When the Lebanese population in Montréal took root and started to grow, the community turned their attention to founding churches and religious organizations, which would be their main means of maintaining cultural identity.
A substantial advantage for the building of Lebanese communities in Canada was their ties with their counterparts in the United States. The cultural link they shared was strongest in the area of religion. When it came time for Lebanese communities to create their own churches in Canada, they received much guidance and support from the Syrian communities in New York, for example, which were much larger and well-established. The majority of Syrian immigrants to Canada were affiliated with the Antiochian Orthodox, Melkite, and Maronite churches, many examples of which remain today as centre points of their communities.(15)
The church not only provided a basis faith and religion, it reached out and had a presence in all aspects of community life, keeping the Lebanese people together in a close-knit ethnic family. The church was the place where community committees were set up and made plans for the future. Language schools operated out of the churches, making sure that the subsequent generations of Lebanese Canadians maintained this most essential element of their heritage. Social and cultural activities were put on by the churches. The priest, for example, would be the person who gathered parishioners together in the Lebanese tradition of storytelling, and who would have organized small theatre groups and productions as community fundraisers.
That's probably what inspired Charles and George Farhood to get into the theatre business. They bought the Théâtre Chanteclerc in 1912 and turned it into one of the earliest and most successful houses of Francophone theatre in Québec. That two immigrants from Lebanon could become so involved and immersed in the French culture is a testament to the contribution and legacy of the Lebanese in their newly adopted homeland.
While finding their place in Canada, remembering the old country was very important to the Lebanese community . Community newspapers were one way in which people were able to maintain a sense of their distinct identity as a people and preserve their language. The first Arabic-language newspaper to appear in Canada was the Al-Shehab, originating in Montréal in 1908. It was published by a young Syrian immigrant who came to Canada at the age of 18 in 1902. The publication only lasted two years due to the relatively small community and limited readership. But it was only the first of many publications to pop up over the years, in persistent attempts to give the Lebanese a voice of their own. The Mercury, published in the late 1930s, was another short-lived publication, but one that signified a community that was maturing with its focus both on aspects of ethnic life, pride in ethnic heritage, and concerns for multiculturalism and the Canadian political system. Subsequent periodicals ranged in their coverage, with more and more over the years providing a mix of local and Canadian coverage, but with an emphasis on the ever-evolving situation in the Middle East and the plight of the Palestinian people.(16)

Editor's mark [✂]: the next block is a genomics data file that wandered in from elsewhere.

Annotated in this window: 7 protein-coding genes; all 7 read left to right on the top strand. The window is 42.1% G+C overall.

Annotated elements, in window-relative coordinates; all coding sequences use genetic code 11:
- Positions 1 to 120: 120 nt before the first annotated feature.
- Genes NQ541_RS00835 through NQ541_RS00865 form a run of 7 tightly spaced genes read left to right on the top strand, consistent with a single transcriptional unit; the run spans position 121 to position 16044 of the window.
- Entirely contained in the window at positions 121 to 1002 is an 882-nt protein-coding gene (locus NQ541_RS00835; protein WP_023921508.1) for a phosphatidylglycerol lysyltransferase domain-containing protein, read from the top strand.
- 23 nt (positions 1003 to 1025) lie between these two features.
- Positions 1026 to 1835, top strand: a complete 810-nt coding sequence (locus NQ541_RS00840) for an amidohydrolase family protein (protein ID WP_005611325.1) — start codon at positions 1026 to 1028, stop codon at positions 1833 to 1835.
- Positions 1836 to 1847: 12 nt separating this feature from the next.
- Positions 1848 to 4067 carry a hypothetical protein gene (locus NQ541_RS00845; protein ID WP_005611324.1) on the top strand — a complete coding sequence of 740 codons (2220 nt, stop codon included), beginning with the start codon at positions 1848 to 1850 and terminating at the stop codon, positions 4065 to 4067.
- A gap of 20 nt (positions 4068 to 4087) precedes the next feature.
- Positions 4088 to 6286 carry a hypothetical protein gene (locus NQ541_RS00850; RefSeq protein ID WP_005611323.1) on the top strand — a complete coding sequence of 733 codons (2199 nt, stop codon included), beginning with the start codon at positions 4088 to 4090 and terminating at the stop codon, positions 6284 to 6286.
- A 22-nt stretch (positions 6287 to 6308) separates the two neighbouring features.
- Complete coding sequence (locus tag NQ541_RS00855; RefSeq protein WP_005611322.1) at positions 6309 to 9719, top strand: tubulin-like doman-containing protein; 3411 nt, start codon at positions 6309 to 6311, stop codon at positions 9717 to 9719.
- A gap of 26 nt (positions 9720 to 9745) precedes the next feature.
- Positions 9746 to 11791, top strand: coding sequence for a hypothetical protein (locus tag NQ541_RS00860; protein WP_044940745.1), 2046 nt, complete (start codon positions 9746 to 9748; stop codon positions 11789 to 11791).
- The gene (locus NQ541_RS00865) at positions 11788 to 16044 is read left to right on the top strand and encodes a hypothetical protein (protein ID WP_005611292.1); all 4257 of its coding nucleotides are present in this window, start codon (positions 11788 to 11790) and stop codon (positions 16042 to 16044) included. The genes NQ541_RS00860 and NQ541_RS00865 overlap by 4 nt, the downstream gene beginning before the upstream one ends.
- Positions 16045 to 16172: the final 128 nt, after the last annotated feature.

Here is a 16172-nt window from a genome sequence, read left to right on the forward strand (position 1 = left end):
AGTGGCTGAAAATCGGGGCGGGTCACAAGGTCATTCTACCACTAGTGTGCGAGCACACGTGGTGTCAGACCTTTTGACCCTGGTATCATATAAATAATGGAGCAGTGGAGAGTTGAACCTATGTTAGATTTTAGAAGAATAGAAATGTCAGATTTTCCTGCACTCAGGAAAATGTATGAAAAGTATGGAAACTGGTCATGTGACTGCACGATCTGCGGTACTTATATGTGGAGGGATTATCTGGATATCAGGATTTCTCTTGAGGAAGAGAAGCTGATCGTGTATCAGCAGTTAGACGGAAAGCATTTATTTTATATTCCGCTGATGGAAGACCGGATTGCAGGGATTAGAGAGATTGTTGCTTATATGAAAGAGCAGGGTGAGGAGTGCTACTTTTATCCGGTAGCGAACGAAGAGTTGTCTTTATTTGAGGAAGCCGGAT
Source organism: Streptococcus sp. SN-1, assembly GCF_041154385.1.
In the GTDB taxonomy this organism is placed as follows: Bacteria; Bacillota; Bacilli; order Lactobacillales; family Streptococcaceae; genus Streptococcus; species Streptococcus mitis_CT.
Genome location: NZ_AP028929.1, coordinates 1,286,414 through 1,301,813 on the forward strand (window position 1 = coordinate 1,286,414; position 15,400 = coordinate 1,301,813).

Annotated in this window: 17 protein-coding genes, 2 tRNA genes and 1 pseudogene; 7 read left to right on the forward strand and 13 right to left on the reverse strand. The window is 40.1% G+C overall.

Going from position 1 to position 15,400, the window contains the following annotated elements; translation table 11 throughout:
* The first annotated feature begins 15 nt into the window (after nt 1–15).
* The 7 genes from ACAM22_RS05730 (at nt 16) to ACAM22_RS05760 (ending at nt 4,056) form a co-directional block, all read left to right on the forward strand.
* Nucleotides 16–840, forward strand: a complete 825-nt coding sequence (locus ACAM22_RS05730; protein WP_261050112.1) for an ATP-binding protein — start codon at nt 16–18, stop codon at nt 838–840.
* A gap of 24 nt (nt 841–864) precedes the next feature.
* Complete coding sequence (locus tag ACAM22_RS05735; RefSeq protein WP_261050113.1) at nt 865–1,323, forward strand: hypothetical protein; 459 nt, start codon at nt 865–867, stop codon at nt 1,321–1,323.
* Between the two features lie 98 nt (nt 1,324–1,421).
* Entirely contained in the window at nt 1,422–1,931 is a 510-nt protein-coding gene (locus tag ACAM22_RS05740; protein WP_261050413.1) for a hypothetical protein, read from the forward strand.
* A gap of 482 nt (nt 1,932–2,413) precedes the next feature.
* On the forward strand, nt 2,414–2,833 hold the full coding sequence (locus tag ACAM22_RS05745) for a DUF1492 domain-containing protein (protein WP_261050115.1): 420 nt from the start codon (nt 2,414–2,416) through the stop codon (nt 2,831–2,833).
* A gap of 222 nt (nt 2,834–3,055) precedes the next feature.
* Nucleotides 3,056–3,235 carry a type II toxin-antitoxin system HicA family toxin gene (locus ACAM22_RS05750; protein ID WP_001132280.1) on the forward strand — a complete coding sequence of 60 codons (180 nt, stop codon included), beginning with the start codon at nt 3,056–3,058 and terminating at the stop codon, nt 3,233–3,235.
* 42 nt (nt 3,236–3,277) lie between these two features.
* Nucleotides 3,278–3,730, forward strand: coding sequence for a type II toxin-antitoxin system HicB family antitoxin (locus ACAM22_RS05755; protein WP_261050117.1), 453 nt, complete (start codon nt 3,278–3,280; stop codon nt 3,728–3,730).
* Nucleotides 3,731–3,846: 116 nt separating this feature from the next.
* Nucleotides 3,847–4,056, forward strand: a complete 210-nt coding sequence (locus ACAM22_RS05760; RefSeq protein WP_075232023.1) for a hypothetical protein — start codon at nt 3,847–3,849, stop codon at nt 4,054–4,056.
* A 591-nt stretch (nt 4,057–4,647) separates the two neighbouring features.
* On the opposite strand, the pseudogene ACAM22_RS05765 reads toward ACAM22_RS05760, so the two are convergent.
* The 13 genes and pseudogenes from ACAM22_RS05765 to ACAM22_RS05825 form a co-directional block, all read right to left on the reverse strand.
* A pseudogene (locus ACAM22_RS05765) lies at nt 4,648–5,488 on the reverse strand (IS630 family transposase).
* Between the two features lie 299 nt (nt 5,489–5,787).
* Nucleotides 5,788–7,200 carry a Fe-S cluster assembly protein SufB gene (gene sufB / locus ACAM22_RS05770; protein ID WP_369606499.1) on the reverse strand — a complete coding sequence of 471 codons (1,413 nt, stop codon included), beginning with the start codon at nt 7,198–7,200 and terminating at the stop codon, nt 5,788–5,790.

An awareness of ancestral origins is also maintained among the Lebanese community in Canada through the institution of the family. It has been through the family unit that second and third- generation Arab Canadians have absorbed the nuances of their ancestral language, maintained an appreciation of their unique foods, and practiced the many customs and holiday celebrations that are reminders of their ethnic heritage. The family is such an important unit that Arabic tradition historically arranged marriages, by which spouses are selected for one another on the basis of maintaining familial bonds. While the restrictive practice of arranged marriage is no longer widely adhered to, the strictures of mate selection continue today to favour endogamy, or marriage within the ethnic group, in fostering a traditional family environment.(17)
The familial unit also maintains its ties to members in the old world by sending financial support or sponsoring relatives to join the family in Canada. Over the years the Farhood family in Canada has continued to grow with the arrival of family members from Lebanon. And their roots in Québec Francophone theatre and entertainment continue, generation after generation. Abla Farhoud, the great-grandniece of Charles Farhood, was six years old when she arrived in Canada. She's made a name for herself as one of Québec's best-known playwrights. Her early works explored the immigrant experience; and her own immigrant history. She considers herself and her family very rich: rich from what had been lost, and from what has been found.